2017 Confederations Cup Qualifiers
Cameroon started the 2017 Africa Cup of Nations competition with a 1–1 draw to Burkina Faso. That was followed by a 2–1 win against Guinea-Bissau, and an unconvincing goalless draw against the hosts Gabon. These results were enough for Cameroon to qualify from the group stage to the quarter-finals, where they met Senegal in a close match that Cameroon won 5–4 in a penalty shootout after it had ended 0–0 after extra time. In the Semi-finals, Cameroon met Ghana and won the match 2–0 to qualify to the final.
On 5 February 2017, and after a close match, Cameroon won the African Cup of Nations for the fifth time after defeating seven-time champions Egypt 2–1 in the final, by Vincent Aboubakar's late goal in the 89th minute of the match. As champions, Cameroon qualified for the 2017 FIFA Confederations Cup in Russia.
Kits and crests
|Wikimedia Commons has media related to Cameroon national football team kits.|
The Cameroon national football team's tradition color is green.
|Le Coq Sportif||1982–1987|
|Le Coq Sportif||2019–present|
|FIFA World Cup||FIFA World Cup Qualifying|
|1930||Did Not Enter||Did Not Enter|
|1970||Did Not Qualify||2||0||1||1||3||4|
|1986||Did Not Qualify||2||0||1||1||2||5|
|2006||Did Not Qualify||10||6||3||1||18||10|
|2018||Did Not Qualify||8||2||5||1||10||9|
|2022||To be determined|
FIFA Confederations Cup
|FIFA Confederations Cup record|
|1992||Did not qualify|
|2005||Did not qualify|
Africa Cup of Nations
|Africa Cup of Nations record|
|Host nation(s) / Year||Round||Position||Pld||W||D*||L||GF||GA|
|1957||Part of France|
|1962||Not affiliated to CAF|
|1965||Did not enter|
|1968||Did not qualify|
|1974||Did not qualify|
|1994||Did not qualify|
|2012||Did not qualify|
|2019||Round of 16||13th||4||1||2||1||4||3|
|2021||Qualified as host|
|2023||To be determined|
- *Denotes draws including knockout matches decided on penalty kicks.
- **Red border color indicates tournament was held on home soil.
|African Nations Championship|
|2009||Did not qualify|
|2014||Did not qualify|
|2020||Qualified as hosts|
|2022||To be determined|
|Olympic Games Record|
|Did not enter|
|Did not qualify|
|1976||Did not enter|
|1980||Did not qualify|
|1988||Did not qualify|
|1992–present||See Cameroon national under-23 football team|
- Football at the Summer Olympics has been an under-23 tournament since 1992.
- Football at the African Games has been an under-23 tournament since 1991.
|African Games Record|
|1991–present||See Cameroon national under-23 football team|
Results and fixtures
The following is a list of match results in the last 12 months, as well as any future matches that have been scheduled.
Win Draw Lose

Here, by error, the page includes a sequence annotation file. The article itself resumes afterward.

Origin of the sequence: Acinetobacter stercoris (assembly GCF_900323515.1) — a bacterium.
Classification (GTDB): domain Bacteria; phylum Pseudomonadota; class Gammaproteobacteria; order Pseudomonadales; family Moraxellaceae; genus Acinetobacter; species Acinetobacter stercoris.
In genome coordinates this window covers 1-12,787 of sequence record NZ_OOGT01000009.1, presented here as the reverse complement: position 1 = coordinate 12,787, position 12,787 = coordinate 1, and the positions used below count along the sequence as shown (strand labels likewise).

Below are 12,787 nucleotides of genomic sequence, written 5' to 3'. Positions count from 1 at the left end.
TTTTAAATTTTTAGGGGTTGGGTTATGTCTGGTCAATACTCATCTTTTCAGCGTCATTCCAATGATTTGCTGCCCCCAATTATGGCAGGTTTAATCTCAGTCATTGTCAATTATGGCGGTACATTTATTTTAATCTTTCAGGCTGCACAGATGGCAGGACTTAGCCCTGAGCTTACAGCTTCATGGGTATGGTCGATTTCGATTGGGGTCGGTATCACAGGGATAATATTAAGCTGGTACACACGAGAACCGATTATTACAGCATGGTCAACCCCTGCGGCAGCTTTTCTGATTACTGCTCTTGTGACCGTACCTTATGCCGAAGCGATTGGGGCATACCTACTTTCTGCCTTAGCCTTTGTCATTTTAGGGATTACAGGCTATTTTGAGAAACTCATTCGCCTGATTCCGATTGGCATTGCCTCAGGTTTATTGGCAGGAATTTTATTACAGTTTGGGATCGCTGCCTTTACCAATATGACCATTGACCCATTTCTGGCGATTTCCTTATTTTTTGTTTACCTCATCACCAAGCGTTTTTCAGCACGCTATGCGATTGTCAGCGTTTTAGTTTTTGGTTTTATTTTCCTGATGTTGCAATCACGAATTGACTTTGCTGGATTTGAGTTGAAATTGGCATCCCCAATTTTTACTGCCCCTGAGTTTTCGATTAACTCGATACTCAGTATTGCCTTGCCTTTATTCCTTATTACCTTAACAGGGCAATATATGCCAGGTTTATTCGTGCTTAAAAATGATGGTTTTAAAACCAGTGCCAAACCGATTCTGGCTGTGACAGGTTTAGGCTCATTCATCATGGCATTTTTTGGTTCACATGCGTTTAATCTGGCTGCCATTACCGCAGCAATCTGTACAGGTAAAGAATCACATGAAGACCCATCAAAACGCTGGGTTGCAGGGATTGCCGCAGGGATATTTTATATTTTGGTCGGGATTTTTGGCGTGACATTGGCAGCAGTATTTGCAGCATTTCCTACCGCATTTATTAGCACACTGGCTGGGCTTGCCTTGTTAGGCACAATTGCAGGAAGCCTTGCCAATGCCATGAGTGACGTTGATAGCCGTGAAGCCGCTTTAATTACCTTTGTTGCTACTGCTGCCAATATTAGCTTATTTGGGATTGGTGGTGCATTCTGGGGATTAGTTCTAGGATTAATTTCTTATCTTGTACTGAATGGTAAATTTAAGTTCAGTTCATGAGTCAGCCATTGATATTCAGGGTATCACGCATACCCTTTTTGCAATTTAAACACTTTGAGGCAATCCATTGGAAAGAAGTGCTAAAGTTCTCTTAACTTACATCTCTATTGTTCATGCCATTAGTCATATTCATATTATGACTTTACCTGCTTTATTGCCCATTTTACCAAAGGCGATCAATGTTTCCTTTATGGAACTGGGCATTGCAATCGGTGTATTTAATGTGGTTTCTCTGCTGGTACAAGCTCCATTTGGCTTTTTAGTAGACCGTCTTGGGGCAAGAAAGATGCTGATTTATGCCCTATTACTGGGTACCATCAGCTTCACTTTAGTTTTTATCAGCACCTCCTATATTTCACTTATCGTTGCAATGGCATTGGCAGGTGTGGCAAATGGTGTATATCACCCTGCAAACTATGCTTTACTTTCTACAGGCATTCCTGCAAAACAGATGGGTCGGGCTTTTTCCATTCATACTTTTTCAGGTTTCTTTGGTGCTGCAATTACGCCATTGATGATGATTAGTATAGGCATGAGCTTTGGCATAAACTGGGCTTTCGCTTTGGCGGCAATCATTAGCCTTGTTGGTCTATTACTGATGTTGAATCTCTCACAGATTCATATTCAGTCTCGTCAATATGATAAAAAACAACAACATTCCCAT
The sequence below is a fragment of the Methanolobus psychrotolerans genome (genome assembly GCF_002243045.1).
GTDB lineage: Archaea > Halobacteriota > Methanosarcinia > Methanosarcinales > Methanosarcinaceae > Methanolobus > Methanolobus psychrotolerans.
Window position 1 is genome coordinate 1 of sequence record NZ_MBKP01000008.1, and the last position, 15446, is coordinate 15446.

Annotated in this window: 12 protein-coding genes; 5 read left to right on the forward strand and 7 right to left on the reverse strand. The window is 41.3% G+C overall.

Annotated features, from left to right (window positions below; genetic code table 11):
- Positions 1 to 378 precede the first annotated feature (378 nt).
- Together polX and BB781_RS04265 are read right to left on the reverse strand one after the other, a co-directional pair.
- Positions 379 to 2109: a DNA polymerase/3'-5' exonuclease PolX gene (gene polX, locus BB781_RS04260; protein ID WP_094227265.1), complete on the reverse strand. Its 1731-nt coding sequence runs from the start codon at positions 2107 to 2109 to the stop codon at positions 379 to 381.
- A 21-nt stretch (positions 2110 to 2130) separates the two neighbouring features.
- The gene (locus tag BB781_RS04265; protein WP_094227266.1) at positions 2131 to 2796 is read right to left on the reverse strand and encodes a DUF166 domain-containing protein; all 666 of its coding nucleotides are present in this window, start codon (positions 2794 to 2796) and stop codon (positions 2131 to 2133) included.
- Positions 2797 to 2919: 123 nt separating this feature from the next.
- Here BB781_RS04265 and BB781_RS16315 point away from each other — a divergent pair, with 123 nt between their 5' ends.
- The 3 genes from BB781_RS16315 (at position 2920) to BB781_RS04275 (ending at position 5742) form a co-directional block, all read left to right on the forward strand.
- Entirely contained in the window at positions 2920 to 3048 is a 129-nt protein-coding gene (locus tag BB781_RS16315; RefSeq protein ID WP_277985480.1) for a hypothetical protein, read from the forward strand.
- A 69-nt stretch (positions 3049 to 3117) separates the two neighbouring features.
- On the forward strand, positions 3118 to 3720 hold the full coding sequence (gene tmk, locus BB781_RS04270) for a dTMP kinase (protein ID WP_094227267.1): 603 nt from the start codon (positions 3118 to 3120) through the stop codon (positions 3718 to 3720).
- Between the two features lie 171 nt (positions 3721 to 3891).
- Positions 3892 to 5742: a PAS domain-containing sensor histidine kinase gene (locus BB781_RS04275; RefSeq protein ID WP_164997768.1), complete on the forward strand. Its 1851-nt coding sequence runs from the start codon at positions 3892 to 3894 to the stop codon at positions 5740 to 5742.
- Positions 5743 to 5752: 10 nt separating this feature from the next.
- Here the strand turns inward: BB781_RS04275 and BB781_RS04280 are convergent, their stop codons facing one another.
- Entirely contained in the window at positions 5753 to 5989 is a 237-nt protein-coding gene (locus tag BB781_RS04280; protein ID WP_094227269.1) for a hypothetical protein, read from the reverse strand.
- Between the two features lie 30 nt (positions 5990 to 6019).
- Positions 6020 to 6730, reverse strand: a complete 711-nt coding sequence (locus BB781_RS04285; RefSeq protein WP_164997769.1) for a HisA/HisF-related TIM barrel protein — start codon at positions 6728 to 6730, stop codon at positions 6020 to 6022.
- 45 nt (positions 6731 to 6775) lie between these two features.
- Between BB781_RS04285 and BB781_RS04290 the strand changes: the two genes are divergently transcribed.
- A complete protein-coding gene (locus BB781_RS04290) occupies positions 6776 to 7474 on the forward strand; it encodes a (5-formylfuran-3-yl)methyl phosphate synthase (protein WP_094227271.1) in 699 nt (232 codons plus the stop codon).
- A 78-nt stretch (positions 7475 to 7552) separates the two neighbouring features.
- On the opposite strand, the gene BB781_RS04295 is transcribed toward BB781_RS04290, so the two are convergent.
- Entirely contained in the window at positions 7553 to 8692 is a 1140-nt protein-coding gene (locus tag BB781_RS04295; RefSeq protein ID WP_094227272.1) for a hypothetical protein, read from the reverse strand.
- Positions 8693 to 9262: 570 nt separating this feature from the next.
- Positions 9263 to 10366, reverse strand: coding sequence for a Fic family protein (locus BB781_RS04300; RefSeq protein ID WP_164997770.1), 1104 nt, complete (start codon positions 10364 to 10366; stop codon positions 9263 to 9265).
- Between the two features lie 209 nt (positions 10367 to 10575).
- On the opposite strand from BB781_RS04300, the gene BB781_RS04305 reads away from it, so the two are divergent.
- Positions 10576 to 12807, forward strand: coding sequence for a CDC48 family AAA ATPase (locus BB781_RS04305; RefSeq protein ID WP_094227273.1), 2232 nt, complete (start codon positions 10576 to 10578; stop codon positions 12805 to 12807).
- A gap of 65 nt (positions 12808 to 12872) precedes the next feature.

|25 June 2019 2019 AFCON||Cameroon||2–0||Guinea-Bissau||Ismailia, Egypt|
|19:00 (CAT)||Report||Stadium: Ismailia Stadium|
Referee: Noureddine El Jaafari (Morocco)
|29 June 2019 2019 AFCON||Cameroon||0–0||Ghana||Ismailia, Egypt|
|19:00 (CAT)||Report||Stadium: Ismailia Stadium|
Referee: Bamlak Tessema Weyesa (Ethiopia)
|2 July 2019 2019 AFCON||Benin||0–0||Cameroon||Ismailia, Egypt|
|18:00 (CAT)||Report||Stadium: Ismailia Stadium|
Referee: Sadok Selmi (Tunisia)
|6 July 2019 2019 AFCON||Nigeria||3–2||Cameroon||Alexandria, Egypt|
|18:00 (CAT)||Report||Stadium: Alexandria Stadium|
Referee: Joshua Bondo (Botswana)
|12 October 2019 Friendly||Tunisia||0–0||Cameroon||Radès, Tunisia|
|17:00 (UTC±0)||Report||Stadium: Stade Olympique de Radès|
Referee: Nabil Boukhalfa (Algeria)
|13 November 2019 2021 AFCONQ||Cameroon||0–0||Cape Verde||Yaoundé, Cameroon|
|17:00 UTC+1||Stadium: Stade Ahmadou Ahidjo|
|17 November 2019 2021 AFCONQ||Rwanda||0–1||Cameroon||Kigali, Rwanda|
||Stadium: Stade Régional Nyamirambo|
- The following players were called up for the 2021 Africa Cup of Nations qualification matches against Cape Verde and Rwanda to be played on 13 and 17 November 2019.
- Caps and goals are correct as of: 13 November 2019, after the match against Cape Verde.
|No.||Pos.||Player||Date of birth (age)||Caps||Goals||Club|
|1||GK||Fabrice Ondoa||24 December 1995||43||0||Oostende|
|23||GK||André Onana||2 April 1996||16||0||Ajax|
|16||GK||Haschou Kerrido||2 June 1994||0||0||CI Kamsar|
|6||DF||Ambroise Oyongo||22 June 1991||46||2||Montpellier|
|5||DF||Michael Ngadeu-Ngadjui||23 November 1990||34||2||Gent|
|19||DF||Collins Fai||23 November 1992||33||0||Standard Liège|
|—||DF||Allan Nyom||10 May 1988||18||0||Getafe|
|12||DF||Joyskim Dawa||9 April 1996||6||0||Mariupol|
|22||DF||Jérôme Onguéné||22 December 1997||5||0||Red Bull Salzburg|
|21||DF||Jean-Charles Castelletto||26 January 1995||1||0||Brest|